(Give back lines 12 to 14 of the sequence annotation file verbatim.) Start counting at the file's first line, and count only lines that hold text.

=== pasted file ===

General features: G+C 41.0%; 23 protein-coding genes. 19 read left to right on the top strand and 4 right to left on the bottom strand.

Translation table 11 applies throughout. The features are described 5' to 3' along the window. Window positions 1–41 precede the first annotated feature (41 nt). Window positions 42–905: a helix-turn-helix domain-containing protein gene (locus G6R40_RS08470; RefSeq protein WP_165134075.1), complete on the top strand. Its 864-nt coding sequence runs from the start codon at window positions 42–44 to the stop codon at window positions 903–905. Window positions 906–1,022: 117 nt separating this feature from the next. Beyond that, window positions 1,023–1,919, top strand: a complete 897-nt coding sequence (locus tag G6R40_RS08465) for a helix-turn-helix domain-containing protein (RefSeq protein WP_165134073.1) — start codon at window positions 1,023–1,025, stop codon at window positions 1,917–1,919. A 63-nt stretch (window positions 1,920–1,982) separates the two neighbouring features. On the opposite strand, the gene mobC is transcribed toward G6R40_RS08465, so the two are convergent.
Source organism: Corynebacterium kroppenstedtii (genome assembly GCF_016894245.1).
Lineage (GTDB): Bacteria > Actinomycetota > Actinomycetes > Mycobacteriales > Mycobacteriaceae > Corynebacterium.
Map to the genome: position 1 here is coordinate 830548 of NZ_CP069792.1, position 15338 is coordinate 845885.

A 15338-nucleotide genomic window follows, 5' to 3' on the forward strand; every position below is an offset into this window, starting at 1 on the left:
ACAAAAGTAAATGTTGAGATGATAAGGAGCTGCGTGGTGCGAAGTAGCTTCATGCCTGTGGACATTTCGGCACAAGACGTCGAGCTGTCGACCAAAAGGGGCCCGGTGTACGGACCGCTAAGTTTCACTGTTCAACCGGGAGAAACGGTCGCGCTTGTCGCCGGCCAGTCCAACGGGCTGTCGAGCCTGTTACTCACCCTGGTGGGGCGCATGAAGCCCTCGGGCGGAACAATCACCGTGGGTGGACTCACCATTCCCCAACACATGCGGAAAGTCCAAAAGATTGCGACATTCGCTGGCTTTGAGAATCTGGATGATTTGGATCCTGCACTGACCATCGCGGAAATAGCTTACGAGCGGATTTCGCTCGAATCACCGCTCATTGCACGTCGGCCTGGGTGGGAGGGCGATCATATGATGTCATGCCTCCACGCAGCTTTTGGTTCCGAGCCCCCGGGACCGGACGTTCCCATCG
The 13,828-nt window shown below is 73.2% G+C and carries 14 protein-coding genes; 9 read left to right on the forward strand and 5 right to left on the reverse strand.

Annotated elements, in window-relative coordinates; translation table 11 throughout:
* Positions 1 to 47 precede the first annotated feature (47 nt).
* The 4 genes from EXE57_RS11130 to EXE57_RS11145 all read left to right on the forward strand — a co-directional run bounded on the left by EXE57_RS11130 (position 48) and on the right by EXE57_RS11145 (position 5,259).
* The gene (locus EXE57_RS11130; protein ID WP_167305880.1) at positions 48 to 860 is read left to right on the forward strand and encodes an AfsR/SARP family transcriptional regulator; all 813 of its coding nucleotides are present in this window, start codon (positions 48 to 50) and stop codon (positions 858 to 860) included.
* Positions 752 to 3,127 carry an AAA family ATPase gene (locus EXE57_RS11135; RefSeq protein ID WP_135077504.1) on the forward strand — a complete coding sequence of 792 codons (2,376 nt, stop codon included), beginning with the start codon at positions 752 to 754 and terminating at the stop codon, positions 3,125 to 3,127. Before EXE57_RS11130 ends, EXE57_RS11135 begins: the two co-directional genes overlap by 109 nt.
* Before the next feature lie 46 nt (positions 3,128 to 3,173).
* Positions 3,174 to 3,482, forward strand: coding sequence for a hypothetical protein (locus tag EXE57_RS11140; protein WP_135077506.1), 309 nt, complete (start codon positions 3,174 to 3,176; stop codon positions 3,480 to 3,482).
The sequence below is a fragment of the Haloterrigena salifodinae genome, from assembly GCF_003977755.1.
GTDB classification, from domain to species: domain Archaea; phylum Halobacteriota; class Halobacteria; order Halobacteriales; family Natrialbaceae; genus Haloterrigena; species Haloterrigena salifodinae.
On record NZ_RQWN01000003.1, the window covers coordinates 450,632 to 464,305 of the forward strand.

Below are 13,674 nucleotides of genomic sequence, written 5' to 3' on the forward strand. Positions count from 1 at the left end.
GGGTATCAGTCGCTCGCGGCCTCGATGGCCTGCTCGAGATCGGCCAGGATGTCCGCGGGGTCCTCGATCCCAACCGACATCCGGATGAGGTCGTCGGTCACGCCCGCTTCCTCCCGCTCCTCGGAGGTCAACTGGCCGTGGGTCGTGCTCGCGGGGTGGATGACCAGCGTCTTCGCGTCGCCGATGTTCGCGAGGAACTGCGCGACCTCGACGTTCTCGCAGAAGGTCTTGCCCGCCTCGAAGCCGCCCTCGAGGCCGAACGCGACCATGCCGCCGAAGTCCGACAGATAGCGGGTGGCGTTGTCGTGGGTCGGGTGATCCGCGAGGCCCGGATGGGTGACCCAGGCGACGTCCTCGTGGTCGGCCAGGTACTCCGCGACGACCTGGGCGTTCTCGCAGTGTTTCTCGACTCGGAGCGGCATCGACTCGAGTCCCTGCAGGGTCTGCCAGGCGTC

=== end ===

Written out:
* The gene (locus EXE57_RS11130; protein ID WP_167305880.1) at positions 48 to 860 is read left to right on the forward strand and encodes an AfsR/SARP family transcriptional regulator; all 813 of its coding nucleotides are present in this window, start codon (positions 48 to 50) and stop codon (positions 858 to 860) included.
* Positions 752 to 3,127 carry an AAA family ATPase gene (locus EXE57_RS11135; RefSeq protein ID WP_135077504.1) on the forward strand — a complete coding sequence of 792 codons (2,376 nt, stop codon included), beginning with the start codon at positions 752 to 754 and terminating at the stop codon, positions 3,125 to 3,127. Before EXE57_RS11130 ends, EXE57_RS11135 begins: the two co-directional genes overlap by 109 nt.
* Before the next feature lie 46 nt (positions 3,128 to 3,173).